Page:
An unheralded surprise at this year’s Pusan fest, “The Road Taken” takes the true-life story of South Korea’s longest serving political prisoner and etches a modest but powerful portrait of conviction triumphing over the odds. Positive critical reception at its unspooling — where it co-won the audience award in the New Currents section — looks likely to propel this onto other fest platforms, and thence into cable slots. Specialized distribution in some countries is also possible.
Helmer Hong Gi-seon previously directed a film (“May 80: Dreamy Land,” 1989) about the 1980 Gwangju Massacre, in which South Korean troops suppressed student protests against the military government. Current pic is only Hong’s second feature.
In July 1953, following the Korean War, Kim Seong-myeong was sentenced to death by the South for “joining the rebels (i.e. North Korean army) and breaking the National Security Law.” In a retrial the following year, his sentence was commuted to life imprisonment, and, after being shuttled round the country he settled down, as Prisoner 3596, in a single jail.
Shot in a very precise, clean style, dominated by blues (the prisoner’s clothes) and grays, film plays as a kind of political “Birdman of Alcatraz,” with Kim’s sole comfort being his beliefs rather than any feathered friends. The outside world is only briefly glimpsed through windows, and even fresh air exercise is lensed from above, as if stressing the self-contained world in which he’s chosen to live.
Initially drawing succor from clandestine conversations with other inmates, he later becomes isolated within himself and the four walls of his cell, as other prisoners vanish or commit suicide. His only human relationship is with the prison boss, Oh Tae-shik (Ahn Seok-hwan), a hectoring anti-Communist during the early years who later mellows into almost an admirer, as Kim refuses to recant or crack.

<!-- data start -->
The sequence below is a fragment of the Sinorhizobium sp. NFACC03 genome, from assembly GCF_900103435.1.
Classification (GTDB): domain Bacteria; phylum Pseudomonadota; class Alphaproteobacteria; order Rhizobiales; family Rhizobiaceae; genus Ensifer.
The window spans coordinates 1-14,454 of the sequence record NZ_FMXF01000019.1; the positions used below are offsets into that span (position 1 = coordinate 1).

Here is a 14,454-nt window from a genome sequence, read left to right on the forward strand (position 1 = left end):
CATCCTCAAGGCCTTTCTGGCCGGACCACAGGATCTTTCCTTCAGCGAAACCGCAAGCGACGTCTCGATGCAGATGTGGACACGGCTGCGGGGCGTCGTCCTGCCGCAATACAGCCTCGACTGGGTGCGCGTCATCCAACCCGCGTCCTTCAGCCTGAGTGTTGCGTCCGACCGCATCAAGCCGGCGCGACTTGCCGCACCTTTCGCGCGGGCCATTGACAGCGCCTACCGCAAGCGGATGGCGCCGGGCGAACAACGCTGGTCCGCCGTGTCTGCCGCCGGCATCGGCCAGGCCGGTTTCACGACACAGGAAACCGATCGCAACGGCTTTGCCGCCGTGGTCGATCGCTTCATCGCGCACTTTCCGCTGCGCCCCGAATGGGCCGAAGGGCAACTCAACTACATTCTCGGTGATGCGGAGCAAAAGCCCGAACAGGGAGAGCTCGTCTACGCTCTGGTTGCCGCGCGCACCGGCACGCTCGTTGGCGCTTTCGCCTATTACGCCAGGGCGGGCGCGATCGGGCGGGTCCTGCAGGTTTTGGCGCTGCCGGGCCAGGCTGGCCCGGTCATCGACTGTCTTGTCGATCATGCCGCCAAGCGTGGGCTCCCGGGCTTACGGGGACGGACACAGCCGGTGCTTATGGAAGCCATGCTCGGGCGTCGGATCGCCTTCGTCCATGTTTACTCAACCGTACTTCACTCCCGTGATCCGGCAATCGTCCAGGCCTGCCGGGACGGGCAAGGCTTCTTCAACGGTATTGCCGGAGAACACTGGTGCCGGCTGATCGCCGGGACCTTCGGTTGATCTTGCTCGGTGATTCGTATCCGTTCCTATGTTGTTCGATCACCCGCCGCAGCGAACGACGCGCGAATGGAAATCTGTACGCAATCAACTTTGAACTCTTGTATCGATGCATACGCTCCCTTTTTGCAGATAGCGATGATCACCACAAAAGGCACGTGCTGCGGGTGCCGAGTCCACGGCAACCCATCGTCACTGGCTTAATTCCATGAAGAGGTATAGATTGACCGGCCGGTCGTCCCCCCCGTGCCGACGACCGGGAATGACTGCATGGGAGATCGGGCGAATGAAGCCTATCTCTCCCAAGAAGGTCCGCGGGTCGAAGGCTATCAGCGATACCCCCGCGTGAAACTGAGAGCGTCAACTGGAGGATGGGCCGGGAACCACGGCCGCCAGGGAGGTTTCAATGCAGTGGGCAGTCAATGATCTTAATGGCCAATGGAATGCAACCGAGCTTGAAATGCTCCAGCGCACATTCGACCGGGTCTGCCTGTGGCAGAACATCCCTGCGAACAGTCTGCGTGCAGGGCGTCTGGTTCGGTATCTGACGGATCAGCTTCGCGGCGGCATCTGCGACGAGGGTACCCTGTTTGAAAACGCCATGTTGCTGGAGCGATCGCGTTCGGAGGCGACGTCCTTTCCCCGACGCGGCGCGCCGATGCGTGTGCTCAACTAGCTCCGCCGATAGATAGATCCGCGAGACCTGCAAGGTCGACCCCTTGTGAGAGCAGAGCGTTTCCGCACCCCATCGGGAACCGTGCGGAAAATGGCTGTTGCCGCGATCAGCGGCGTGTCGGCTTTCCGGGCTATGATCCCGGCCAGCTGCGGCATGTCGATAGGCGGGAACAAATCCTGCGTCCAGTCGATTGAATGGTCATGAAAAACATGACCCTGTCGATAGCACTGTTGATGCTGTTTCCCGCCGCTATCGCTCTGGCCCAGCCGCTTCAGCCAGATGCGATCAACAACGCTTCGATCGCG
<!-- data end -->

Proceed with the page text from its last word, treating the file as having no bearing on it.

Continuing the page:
As played by Kim Jung-gi, Kim emerges as a stubborn but surprisingly sympathetic figure, despite the script’s failure to explain exactly what fired such strong convictions in the South Korean laborer. It’s Oh who comes over as more of a bigot. One scene in which he blurts out why he hates commies so much, is very powerful, laying the groundwork for their later scenes, as two men who’ve grown old together under a rigid system.
Pointedly, it’s Kim who gets his “freedom” from the jail first, following pressure from human rights groups after the country got its first civilian government in 1988.
Film could do with a couple of date captions for foreign auds, especially during a B&W docu sequence sketching the assassination of President Park Chung-hee in 1979 and the takeover the following year by another general-president, Chun Doo-hwan. (Film leaps forward here, to the final act showing Kim as an old man.)
It’s during the latter stages that pic finally clicks on an emotional level, capped by footage of the real character leaving prison in August 1995, aged 71. A simple but moving footnote says Kim moved to North Korea in 2000.
Modest chamber music is used throughout, with the tone lightening in the final stages. Other tech credits are fine. Korean title literally means “The Choice,” a rather better one than “The Road Taken.”